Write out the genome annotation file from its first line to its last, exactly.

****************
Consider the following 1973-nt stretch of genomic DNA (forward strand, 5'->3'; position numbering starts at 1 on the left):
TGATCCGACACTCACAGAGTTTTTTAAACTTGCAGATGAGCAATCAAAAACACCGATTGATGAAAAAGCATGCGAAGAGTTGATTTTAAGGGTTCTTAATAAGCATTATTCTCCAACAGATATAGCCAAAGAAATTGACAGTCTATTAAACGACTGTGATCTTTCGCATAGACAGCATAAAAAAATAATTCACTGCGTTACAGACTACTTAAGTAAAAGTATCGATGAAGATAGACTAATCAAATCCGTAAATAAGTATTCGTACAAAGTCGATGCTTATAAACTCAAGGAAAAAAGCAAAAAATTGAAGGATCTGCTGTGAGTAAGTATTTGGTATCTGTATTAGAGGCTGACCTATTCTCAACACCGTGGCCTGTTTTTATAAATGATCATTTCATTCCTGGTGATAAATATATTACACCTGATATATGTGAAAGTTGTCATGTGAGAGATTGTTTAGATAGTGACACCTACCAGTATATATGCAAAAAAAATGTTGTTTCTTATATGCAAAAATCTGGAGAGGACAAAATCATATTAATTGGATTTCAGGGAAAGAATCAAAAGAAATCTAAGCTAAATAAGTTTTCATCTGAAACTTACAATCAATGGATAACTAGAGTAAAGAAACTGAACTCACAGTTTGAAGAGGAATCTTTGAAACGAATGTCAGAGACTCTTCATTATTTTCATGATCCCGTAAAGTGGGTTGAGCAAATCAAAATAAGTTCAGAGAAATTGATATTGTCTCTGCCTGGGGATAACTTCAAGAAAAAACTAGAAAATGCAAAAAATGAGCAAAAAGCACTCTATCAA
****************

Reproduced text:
Consider the following 1973-nt stretch of genomic DNA (forward strand, 5'->3'; position numbering starts at 1 on the left):
TGATCCGACACTCACAGAGTTTTTTAAACTTGCAGATGAGCAATCAAAAACACCGATTGATGAAAAAGCATGCGAAGAGTTGATTTTAAGGGTTCTTAATAAGCATTATTCTCCAACAGATATAGCCAAAGAAATTGACAGTCTATTAAACGACTGTGATCTTTCGCATAGACAGCATAAAAAAATAATTCACTGCGTTACAGACTACTTAAGTAAAAGTATCGATGAAGATAGACTAATCAAATCCGTAAATAAGTATTCGTACAAAGTCGATGCTTATAAACTCAAGGAAAAAAGCAAAAAATTGAAGGATCTGCTGTGAGTAAGTATTTGGTATCTGTATTAGAGGCTGACCTATTCTCAACACCGTGGCCTGTTTTTATAAATGATCATTTCATTCCTGGTGATAAATATATTACACCTGATATATGTGAAAGTTGTCATGTGAGAGATTGTTTAGATAGTGACACCTACCAGTATATATGCAAAAAAAATGTTGTTTCTTATATGCAAAAATCTGGAGAGGACAAAATCATATTAATTGGATTTCAGGGAAAGAATCAAAAGAAATCTAAGCTAAATAAGTTTTCATCTGAAACTTACAATCAATGGATAACTAGAGTAAAGAAACTGAACTCACAGTTTGAAGAGGAATCTTTGAAACGAATGTCAGAGACTCTTCATTATTTTCATGATCCCGTAAAGTGGGTTGAGCAAATCAAAATAAGTTCAGAGAAATTGATATTGTCTCTGCCTGGGGATAACTTCAAGAAAAAACTAGAAAATGCAAAAAATGAGCAAAAAGCACTCTATCAA